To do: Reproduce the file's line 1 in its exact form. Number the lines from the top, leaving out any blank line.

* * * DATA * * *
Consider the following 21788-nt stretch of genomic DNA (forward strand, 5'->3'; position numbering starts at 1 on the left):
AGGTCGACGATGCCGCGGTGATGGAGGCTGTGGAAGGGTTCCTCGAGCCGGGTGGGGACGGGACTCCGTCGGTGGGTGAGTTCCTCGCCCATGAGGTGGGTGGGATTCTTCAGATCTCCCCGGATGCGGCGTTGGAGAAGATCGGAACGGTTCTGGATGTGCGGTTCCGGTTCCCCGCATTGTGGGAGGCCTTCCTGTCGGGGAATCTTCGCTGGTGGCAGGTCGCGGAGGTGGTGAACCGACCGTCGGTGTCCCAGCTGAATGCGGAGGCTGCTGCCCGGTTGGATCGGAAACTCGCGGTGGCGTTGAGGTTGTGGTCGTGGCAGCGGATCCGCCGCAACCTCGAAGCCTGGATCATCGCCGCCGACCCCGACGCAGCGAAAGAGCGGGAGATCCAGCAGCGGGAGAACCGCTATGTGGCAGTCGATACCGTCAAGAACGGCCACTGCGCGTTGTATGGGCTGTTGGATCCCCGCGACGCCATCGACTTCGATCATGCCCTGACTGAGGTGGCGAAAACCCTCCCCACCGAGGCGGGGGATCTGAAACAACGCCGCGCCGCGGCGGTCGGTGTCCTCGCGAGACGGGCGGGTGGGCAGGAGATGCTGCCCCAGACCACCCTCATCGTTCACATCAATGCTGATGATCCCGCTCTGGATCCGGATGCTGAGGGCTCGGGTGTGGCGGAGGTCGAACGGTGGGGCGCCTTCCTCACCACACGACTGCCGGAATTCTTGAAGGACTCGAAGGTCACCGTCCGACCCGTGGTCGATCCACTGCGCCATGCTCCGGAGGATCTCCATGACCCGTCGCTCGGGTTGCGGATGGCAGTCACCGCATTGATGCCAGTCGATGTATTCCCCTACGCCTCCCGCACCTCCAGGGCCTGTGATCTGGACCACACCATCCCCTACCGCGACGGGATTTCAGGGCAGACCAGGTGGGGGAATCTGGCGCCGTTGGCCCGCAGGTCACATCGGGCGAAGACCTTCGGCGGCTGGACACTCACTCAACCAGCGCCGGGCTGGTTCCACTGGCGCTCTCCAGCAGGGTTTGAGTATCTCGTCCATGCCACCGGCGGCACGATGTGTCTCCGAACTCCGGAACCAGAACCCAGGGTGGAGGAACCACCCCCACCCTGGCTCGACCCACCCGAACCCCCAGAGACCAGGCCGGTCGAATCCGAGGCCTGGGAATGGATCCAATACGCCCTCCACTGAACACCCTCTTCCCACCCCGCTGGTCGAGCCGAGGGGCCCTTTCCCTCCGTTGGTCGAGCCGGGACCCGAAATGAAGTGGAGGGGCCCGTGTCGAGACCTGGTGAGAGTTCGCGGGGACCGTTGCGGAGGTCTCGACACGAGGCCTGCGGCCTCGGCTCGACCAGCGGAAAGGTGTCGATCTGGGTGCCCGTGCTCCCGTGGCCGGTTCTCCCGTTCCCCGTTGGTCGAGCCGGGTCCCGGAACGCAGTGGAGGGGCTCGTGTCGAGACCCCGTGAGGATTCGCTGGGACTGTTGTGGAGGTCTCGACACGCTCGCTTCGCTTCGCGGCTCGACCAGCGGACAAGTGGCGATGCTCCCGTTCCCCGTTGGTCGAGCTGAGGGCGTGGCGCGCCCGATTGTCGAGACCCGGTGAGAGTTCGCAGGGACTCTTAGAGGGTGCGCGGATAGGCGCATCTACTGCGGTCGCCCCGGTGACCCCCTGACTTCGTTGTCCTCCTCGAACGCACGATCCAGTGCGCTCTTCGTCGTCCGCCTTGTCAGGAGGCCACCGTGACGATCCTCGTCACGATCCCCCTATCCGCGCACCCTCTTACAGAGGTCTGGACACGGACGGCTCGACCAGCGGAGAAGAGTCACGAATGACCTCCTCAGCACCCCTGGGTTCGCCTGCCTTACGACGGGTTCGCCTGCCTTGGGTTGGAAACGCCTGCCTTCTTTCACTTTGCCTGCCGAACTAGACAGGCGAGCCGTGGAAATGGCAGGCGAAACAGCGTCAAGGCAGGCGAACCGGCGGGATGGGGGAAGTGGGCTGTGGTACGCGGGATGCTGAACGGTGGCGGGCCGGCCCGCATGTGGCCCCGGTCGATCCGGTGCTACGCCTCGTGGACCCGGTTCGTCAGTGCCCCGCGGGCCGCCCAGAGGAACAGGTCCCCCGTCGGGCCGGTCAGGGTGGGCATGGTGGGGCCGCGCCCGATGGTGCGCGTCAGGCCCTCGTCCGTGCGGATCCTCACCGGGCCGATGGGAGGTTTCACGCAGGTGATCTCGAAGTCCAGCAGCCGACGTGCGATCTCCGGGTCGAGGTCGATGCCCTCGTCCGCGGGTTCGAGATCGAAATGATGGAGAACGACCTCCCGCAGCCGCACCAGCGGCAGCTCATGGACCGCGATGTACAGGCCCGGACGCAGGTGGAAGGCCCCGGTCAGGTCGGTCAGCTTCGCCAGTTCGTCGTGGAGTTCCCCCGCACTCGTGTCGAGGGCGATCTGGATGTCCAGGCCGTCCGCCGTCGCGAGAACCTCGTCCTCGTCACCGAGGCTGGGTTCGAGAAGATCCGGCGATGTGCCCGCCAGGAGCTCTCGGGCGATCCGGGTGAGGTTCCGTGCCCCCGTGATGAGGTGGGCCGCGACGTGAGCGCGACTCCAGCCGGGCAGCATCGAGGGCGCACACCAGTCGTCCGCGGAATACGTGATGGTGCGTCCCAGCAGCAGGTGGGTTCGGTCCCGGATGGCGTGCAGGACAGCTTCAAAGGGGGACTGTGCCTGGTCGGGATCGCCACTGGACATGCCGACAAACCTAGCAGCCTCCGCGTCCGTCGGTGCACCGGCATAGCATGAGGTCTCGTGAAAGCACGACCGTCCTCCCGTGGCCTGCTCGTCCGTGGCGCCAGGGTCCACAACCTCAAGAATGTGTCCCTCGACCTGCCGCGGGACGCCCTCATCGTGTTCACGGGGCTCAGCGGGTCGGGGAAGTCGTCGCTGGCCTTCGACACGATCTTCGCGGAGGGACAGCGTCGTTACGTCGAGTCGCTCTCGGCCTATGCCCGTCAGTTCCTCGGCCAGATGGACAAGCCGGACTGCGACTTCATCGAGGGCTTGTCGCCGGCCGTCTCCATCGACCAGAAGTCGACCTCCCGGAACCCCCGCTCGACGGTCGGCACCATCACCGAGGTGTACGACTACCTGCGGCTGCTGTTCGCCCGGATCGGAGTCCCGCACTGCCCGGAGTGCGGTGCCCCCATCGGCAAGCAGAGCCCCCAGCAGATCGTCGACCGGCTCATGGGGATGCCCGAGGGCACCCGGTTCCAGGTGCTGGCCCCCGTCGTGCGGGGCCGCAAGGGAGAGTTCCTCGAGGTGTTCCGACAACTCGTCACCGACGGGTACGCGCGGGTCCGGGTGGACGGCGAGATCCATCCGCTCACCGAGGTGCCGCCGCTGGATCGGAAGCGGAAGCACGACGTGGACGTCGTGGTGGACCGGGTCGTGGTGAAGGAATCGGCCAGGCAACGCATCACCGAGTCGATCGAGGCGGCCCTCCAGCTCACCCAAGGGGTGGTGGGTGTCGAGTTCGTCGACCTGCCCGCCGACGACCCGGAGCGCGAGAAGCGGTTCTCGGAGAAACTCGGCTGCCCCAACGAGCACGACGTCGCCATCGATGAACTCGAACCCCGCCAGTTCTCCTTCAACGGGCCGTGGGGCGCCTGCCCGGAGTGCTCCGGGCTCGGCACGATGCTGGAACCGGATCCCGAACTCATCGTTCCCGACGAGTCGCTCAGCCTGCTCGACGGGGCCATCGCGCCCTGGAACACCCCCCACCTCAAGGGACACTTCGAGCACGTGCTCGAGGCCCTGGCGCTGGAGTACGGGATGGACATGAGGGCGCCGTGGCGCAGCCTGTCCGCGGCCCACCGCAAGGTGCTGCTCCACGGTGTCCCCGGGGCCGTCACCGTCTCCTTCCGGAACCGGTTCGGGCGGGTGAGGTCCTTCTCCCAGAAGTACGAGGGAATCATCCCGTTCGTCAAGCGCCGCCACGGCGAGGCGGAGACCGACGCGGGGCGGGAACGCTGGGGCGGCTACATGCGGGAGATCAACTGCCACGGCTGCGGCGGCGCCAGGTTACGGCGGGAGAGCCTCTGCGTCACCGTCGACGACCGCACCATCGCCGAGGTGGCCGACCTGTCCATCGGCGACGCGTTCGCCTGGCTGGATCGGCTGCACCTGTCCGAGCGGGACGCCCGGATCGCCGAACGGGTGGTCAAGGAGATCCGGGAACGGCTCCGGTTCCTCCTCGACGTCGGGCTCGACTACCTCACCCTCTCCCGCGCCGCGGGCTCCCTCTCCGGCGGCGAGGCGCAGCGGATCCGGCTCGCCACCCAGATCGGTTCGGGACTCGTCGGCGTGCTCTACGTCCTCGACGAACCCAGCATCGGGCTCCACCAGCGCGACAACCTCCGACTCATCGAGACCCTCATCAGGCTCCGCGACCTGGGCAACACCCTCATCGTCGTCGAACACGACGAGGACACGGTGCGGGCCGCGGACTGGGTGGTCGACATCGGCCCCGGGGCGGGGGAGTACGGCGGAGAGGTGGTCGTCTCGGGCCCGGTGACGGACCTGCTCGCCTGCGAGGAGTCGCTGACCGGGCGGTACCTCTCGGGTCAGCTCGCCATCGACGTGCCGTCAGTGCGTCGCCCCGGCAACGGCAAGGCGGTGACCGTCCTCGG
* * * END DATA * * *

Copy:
Consider the following 21788-nt stretch of genomic DNA (forward strand, 5'->3'; position numbering starts at 1 on the left):